'Pandexit': a different recovery
The last few weeks have confirmed that the international economy has turned a corner, and from this point on we will see a recovery begin to take shape. This will be a recovery with special characteristics, given the exceptional nature of both the crisis and the economic policy responses.
The last few weeks have confirmed that the international economy has turned a corner, and from this point on we will see a recovery begin to take shape. This will be a recovery with special characteristics, given the exceptional nature of both the crisis and the economic policy responses. Pandexit will reflect the application of expansionary fiscal programmes the likes of which have not been seen in recent decades, as well as the maintenance of extremely dovish financial conditions by the central banks, the consequences for private spending of the accumulation of forced savings, and the acceleration of the digitalisation process of our economies. We must also not forget that the optimisation of the recovery’s path, and therefore the amplification of the effect of fiscal multipliers, will only be achieved by applying the economic reforms that have been postponed so many times before (see the Dossier of this Monthly Report). This would make it easier for the revival to be inclusive and environmentally neutral.
Right now, in this initial phase of recovery, the visibility is still low and therefore the decision has rightly been taken to stay on the current course and not change the tone of the recipes applied since the beginning of the crisis. The is still a lot of noise and it is affecting the behaviour of economic variables, with higher than expected indicators both in prices and, for example, in confidence levels, where we are witnessing the highest levels of business optimism in almost a decade and a half. This is normal, taking into account the mismatch caused by the pandemic in the global supply and in the operation of supply chains, with effects on logistics, stock management, the supply of essential commodities (semiconductors), etc. The return to normal should go hand in hand with the opening up of the bottlenecks caused by the rapid recovery in demand. The reality is that, only a year after the recession began, trade in goods and services has recovered to pre-COVID levels, whereas this took almost 24 months in the financial crisis of the late 1990s. This is a sign that we are unlikely to see a regression in the globalisation process, beyond the logical adjustments to reduce the fragility of supply chains.
The economic authorities have rightly decided that it is preferable not to rush and rather to wait and see how the economic variables evolve from the summer onwards, following the buoyant rebound in economic activity we expect to see in the middle of the year. The only urgent matter remains getting the pandemic under control, as the proportion of the population that has been vaccinated in most of the emerging world, with the exception of part of Eastern Europe and the Middle East, is very low. This makes them vulnerable to the delta variant, which spreads rapidly and introduces significant downside risks to their growth outlook. Therefore, the short-term priority is to increase the percentage of the vaccinated population, an indispensable means of limiting mutations of the virus which push back the point at which full herd immunity will be achieved. In this regard, with only 28% of the world’s population having received at least one dose, the IMF has estimated the cost of the global immunisation programme at 50 billion dollars, with a potential positive effect on global economic activity of around 9 trillion dollars in 2025.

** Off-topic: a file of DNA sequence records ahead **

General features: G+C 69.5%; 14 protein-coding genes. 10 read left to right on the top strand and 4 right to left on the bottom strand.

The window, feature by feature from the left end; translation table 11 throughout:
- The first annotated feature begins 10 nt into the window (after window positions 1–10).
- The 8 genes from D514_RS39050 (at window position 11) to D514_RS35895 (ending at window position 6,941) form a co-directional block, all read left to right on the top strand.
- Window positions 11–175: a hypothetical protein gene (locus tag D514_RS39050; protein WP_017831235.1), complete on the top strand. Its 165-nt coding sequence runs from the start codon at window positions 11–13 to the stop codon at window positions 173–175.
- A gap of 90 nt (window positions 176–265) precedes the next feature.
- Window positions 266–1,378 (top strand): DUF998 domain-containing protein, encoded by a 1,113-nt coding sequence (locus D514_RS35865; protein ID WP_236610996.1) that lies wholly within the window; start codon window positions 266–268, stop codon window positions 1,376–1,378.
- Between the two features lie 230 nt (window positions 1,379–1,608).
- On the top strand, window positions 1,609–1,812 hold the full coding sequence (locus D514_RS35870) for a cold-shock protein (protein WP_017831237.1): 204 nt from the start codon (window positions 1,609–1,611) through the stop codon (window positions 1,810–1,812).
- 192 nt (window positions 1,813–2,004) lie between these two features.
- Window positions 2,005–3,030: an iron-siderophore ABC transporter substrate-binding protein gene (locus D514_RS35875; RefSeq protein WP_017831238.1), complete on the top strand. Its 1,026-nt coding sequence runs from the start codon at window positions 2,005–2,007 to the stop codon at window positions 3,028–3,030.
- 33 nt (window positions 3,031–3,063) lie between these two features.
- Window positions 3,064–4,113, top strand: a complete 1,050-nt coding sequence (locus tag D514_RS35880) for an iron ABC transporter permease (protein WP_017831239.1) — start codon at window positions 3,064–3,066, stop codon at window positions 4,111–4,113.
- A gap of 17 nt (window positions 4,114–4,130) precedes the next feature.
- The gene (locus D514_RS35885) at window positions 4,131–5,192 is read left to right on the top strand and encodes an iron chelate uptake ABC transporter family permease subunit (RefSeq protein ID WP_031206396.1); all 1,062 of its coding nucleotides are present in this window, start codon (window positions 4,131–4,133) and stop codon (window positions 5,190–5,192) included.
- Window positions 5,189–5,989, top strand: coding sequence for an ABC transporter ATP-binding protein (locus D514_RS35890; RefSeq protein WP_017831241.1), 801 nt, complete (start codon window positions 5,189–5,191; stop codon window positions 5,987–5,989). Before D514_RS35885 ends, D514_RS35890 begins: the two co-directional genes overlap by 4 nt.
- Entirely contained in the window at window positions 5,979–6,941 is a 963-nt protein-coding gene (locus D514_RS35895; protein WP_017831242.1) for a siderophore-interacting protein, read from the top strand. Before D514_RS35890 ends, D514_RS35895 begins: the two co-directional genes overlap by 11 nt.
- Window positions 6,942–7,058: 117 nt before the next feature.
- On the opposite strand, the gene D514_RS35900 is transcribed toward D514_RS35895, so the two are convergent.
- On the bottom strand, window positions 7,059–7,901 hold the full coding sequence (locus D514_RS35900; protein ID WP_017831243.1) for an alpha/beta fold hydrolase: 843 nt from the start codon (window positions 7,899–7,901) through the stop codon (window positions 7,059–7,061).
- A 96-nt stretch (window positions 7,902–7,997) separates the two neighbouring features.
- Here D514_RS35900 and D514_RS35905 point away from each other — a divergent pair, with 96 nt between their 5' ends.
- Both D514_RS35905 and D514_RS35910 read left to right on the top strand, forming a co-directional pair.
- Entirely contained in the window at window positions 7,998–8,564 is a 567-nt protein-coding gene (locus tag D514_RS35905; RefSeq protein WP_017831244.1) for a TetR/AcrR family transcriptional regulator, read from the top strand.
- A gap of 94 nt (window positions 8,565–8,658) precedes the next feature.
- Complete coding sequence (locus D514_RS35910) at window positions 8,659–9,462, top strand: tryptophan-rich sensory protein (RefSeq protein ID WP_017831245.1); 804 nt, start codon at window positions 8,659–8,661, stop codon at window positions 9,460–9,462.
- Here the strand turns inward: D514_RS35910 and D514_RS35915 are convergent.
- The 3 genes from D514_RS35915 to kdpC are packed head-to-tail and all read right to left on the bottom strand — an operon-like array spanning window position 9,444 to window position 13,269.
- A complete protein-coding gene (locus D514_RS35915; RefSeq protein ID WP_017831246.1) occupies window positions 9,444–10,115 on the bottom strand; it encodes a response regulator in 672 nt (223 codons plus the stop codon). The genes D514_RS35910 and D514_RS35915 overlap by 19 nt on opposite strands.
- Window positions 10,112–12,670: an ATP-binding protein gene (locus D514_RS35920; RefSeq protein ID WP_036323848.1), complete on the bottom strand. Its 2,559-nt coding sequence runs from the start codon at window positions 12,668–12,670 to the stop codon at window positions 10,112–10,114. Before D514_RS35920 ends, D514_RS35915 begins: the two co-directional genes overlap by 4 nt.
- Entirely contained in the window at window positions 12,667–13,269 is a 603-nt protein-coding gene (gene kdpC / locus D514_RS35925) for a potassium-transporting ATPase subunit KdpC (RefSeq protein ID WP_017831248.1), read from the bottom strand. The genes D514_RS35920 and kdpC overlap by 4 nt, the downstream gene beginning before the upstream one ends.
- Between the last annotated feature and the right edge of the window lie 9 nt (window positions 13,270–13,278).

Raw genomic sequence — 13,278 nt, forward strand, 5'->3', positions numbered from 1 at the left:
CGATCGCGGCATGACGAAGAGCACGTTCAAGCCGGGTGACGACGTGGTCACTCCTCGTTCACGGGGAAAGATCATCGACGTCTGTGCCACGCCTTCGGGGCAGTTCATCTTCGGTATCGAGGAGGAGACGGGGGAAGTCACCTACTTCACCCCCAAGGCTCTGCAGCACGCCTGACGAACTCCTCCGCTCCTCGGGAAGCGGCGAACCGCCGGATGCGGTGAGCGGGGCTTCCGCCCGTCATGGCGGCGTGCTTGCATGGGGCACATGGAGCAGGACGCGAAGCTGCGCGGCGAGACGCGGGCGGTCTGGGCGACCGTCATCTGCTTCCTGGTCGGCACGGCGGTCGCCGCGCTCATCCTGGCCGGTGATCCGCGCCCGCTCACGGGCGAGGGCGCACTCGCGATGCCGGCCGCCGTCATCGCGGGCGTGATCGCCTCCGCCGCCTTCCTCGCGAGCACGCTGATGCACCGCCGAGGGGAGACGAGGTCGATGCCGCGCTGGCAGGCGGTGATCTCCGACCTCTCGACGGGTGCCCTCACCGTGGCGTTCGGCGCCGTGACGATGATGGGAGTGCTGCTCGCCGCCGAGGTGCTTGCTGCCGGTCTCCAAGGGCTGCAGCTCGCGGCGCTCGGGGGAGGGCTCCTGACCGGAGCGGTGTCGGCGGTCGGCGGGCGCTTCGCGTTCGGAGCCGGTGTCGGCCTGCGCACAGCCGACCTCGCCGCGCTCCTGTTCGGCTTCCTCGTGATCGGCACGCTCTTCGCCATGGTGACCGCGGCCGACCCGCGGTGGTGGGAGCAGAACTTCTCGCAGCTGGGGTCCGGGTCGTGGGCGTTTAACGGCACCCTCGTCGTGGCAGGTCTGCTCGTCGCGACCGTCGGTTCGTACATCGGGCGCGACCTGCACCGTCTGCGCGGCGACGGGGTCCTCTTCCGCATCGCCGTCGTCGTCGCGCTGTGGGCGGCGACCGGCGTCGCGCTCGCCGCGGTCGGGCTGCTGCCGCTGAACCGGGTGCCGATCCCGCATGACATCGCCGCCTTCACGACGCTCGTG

In this context, the most relevant developments in recent weeks have been the rapid expansion of the delta variant of the virus, the new upward revision of nominal growth forecasts in the US and Europe, and, most notably, the beginning of a subtle shift in the tone of the Fed which marks the starting pistol for the most complex monetary normalisation process in history, with potential implications for global financial stability. What is important, beyond economists’ assessments of whether the US central bank is behind the curve with inflation reaching the psychologically significant level of 5%, is that the markets, at least for now, continue to buy the message of inflationary transience. This is demonstrated by the 10-year US bond remaining around the 1.5% mark and medium-term inflation expectations remaining perfectly anchored (at around 2.5%). In other words, an ideal «Goldilocks» scenario is still expected, characterised by long-lasting and high growth, a temporary inflation shock, and monetary authorities that are extremely cautious with the exit strategy, lifting the foot off the accelerator gently. This outlook continues to support the good performance of the markets, but the slightest doubt among investors regarding the transitory nature of the rebound in inflation could lead to corrections in financial assets prices, especially in the summer, when the reduction in liquidity increases the sensitivity to negative surprises.
In short, in this first half of the year it has been certified that the world’s major economies will recover in 2021 the GDP levels lost in the crisis. However, over the coming months we will continue to face a difficult scenario, subject to the effects of potential mutations of the virus and the imbalances that the disruptions in global production chains could be causing. This is a far cry from the uncertainty of a year ago, when we doubted the effectiveness of the vaccines, or even the pre-crisis concerns about the risk of a situation like that endured in Japan or one of secular stagnation.